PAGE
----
More evidence mass immigration is pushing down wages

By Leith van Onselen

Last week’s speech by RBA Assistant Governor, Guy Debelle, admitted that Australia’s turbo-charged immigration program has held down Australian wages growth [my emphasis]:

The Bank’s forecast is that, as the labour market continues to tighten, wages growth should gradually pick up, and along with that we would expect market services inflation to also increase. However, as we have noted on a number of occasions, there is considerable uncertainty about the extent of unutilised capacity in the labour market and how quickly a reduction in spare capacity would translate into higher wage and price inflation. It is possible that the unemployment rate could fall faster than expected and wages growth could pick up more strongly as a result. Alternatively, it is possible that the flow of new workers into the labour force could continue to be stronger than usual, so that unemployment declines more slowly than we expect and wage pressures could take longer to emerge.

Clearly, the primary driver of “the flow of new workers into the labour force”, which has caused unemployment to “decline more slowly” and caused “wage pressures… [to] take longer to emerge” is immigration. That’s what happens when 200,000-plus migrants are added to the economy every year, most with work rights, thus ensuring labour supply is continually expanded.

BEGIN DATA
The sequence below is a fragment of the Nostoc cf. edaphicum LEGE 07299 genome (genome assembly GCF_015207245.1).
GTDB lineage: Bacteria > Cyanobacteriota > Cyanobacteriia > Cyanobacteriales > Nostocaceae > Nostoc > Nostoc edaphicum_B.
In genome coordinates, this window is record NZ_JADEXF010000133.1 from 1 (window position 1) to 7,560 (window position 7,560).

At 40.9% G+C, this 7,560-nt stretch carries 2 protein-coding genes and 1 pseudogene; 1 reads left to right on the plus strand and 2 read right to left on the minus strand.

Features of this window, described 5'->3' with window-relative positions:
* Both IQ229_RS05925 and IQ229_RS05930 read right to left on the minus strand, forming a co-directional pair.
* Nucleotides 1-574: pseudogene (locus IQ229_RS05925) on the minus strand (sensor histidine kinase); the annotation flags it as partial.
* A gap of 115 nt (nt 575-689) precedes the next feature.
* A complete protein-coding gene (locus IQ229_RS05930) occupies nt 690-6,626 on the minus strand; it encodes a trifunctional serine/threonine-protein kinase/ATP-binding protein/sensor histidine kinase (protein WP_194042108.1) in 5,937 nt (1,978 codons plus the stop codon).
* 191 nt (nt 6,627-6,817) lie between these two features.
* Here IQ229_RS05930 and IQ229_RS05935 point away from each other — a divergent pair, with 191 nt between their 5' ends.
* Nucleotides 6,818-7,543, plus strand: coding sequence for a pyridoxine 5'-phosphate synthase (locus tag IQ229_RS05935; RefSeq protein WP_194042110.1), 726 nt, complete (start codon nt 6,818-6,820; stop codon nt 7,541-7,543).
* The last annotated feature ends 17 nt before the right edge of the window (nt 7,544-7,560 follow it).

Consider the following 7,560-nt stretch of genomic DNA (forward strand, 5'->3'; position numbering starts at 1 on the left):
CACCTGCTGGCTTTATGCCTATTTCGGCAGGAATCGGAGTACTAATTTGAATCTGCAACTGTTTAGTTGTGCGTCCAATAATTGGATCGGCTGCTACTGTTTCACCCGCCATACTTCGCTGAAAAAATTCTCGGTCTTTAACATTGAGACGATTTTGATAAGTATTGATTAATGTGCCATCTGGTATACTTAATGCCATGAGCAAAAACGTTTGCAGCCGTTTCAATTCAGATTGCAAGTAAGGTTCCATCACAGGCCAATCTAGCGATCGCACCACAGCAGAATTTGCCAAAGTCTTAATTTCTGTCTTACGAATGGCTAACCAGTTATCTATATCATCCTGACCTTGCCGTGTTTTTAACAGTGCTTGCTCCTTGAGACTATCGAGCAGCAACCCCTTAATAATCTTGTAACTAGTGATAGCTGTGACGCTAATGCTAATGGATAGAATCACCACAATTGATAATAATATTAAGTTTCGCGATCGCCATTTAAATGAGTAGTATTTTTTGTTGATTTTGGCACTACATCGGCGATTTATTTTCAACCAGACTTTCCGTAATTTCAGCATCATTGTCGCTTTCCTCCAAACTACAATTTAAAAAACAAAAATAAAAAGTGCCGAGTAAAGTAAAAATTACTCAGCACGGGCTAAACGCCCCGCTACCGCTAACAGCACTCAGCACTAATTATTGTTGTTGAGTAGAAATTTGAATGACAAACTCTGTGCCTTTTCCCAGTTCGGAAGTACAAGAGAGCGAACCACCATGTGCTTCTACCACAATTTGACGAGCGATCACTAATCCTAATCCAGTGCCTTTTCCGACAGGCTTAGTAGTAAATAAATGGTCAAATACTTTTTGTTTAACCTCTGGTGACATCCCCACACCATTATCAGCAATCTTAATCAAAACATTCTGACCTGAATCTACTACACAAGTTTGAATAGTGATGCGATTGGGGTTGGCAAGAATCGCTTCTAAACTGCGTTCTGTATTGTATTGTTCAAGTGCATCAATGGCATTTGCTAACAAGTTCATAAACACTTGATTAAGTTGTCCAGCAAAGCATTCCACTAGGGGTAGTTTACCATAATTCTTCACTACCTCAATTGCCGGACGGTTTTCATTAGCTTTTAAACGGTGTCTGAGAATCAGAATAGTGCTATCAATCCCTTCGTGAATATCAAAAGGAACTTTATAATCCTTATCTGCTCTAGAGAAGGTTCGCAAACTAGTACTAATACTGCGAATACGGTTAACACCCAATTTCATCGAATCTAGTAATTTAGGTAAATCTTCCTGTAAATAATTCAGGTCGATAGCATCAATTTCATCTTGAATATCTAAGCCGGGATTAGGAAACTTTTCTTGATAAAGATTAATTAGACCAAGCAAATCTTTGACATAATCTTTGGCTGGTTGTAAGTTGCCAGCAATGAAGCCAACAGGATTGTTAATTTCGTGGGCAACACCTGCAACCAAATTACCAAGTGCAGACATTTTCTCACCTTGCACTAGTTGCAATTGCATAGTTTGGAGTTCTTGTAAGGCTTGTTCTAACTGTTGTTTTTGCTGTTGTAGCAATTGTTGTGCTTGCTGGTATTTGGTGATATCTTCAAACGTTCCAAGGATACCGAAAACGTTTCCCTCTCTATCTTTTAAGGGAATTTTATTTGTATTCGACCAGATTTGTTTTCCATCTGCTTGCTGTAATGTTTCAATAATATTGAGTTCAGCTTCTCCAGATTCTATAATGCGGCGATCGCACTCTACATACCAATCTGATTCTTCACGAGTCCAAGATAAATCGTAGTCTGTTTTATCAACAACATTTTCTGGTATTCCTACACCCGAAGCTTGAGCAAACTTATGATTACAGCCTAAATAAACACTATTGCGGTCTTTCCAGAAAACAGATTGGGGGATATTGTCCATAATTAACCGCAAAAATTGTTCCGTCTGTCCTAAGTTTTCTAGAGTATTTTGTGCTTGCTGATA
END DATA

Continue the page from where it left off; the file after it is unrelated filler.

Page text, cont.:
Treasury’s recent propaganda report also admitted that most new jobs created in Australia have gone to migrants:

Recent migrants accounted for two-thirds (64.5 per cent) of the approximately 850,000 net jobs created in the past five years. For full-time employment, the impact is even more pronounced, with recent migrants accounting for 72.4 per cent of new jobs created.

Yesterday, CBA senior economist, Gareth Aird, released a new report confirming that Australia’s mass immigration ‘Big Australia’ program is contributing to low wages growth:

There is a close inverse relationship between underutilisation and wages growth (chart 5). As underutilisation rises (falls) wages growth falls (rises). The fitted line on chart 5 implies that for an underutilisation rate of 14%, wages growth, as measured by the WPI, should be around 2½%pa. In other words, most, but not all, of the current weakness in wages growth can be explained by a high level of labour market underutilisation.

Slack in the labour market is elevated in Australia because the supply of labour has exceeded the demand for workers. Policy has played a role. The decision to run a very high immigration program by OECD standards (charts 6 and 7) has augmented the supply of labour and pushed up the participation rate beyond what would have naturally occurred. That intensifies the competition for existing jobs while of course also adding to the demand for labour. So there is both a supply and demand impact.